The roadmap out of lockdown

In February 2021, the Prime Minister presented to the nation the ‘roadmap’ for bringing the UK out of lockdown further to the COVID-19 pandemic.

This roadmap focused mainly on when meeting others and similar activities will return to being lawful, however, little was stated about when the Courts Service will return to some form of normality.

On 29 March 2021, the ‘stay at home’ provision of lockdown was removed, and meeting others outdoors became permitted once again, subject to the rule of six.

How does this effect landlords’ rights to evict tenants?

On 30 March 2021, the Public Health (Coronavirus) (Protection from Eviction) (England) (No. 2) Regulations 2021 came into force. Paragraph 2 of these Regulations provides that the requirement to give six months’ notice of possession for both section 8 and section 21 notices will continue to be in force up until 31 May 2021.

This will be a disappointment to landlords who were waiting for the expiry of the previous regulations on 31 March 2021 to serve such a Notice.

Are there any ways of enforcing an eviction before 31 March?

The exceptions to this, however, such as where only 4 weeks’ notice can be given under section 8 where there are serious rent arrears of 6 months or more, also continue to be in force.

The same regulations also extended the effective moratorium on evictions until 31 May 2021.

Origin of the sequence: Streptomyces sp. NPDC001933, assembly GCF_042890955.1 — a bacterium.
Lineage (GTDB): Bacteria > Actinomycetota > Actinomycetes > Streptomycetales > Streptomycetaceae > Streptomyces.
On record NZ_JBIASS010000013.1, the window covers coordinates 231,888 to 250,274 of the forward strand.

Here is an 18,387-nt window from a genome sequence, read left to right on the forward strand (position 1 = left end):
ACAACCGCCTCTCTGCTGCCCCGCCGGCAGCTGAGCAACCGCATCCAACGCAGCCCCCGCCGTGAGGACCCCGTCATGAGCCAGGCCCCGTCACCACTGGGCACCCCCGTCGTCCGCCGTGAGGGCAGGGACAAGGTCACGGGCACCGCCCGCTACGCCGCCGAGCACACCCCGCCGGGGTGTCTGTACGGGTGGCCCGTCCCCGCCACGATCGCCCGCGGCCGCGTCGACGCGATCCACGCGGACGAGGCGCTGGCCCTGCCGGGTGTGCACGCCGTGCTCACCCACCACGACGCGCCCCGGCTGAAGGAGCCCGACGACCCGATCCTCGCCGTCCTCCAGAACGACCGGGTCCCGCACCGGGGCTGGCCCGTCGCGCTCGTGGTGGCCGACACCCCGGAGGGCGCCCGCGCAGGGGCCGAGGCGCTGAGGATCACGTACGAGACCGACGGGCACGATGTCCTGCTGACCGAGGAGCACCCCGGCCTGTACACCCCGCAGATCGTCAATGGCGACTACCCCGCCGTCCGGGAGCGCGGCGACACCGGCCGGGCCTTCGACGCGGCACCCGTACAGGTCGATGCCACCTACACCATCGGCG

Therefore while one can get a possession order at present, one will not be able to enforce it until after that date, unless one of the exceptions such as there being at least 6 months’ rent arrears applies.

Available options for a landlord get vacant possession of their property

The question therefore is, should landlords seeking to regain vacant possession serve notice now, or wait until 31 May 2021 and then serve a section 21 notice which by then will only need to be 2 months in length and thus be able to issue proceedings two months earlier? It is not clear.

We prefer, at the moment, to serve section 8 notices if possible as if there are significant rent arrears a shorter notice period will be permissible.

However if there are no rent arrears, or the motive for seeking possession is in order to sell the property or similar, what should be done?

Changing legislation in a pandemic

Unfortunately, given that these regulations were made on one day’s notice of their coming into force and two days’ notice that the restrictions on possession proceedings would be extended, we cannot say with confidence that they will not be extended yet again.

Despite the Government’s ‘roadmap’ out of lockdown, the reality is that regulations and restrictions have cycled in and out of force on short notice throughout the COVID-19 pandemic.

And though the Prime Minister has stated that the Government will be decided by “data not dates,” it is clear that one cannot assume these regulations will not be extended again.

Moreover, prior to the Covid-19 pandemic there had been some discussion in Government circles to repeal Section 21 of the Housing Act 1988 entirely, thus meaning all evictions would have to be ‘for cause’, and a general extension of all section 21 notices may provide a convenient transitional ‘bridge’ for them to do this.

Suggested steps for moving on quickly

As such, we are not in a position to definitively predict what will happen after 31 May 2021.

However, it is best to assume that these regulations will be extended again and serve Notices sooner rather than later.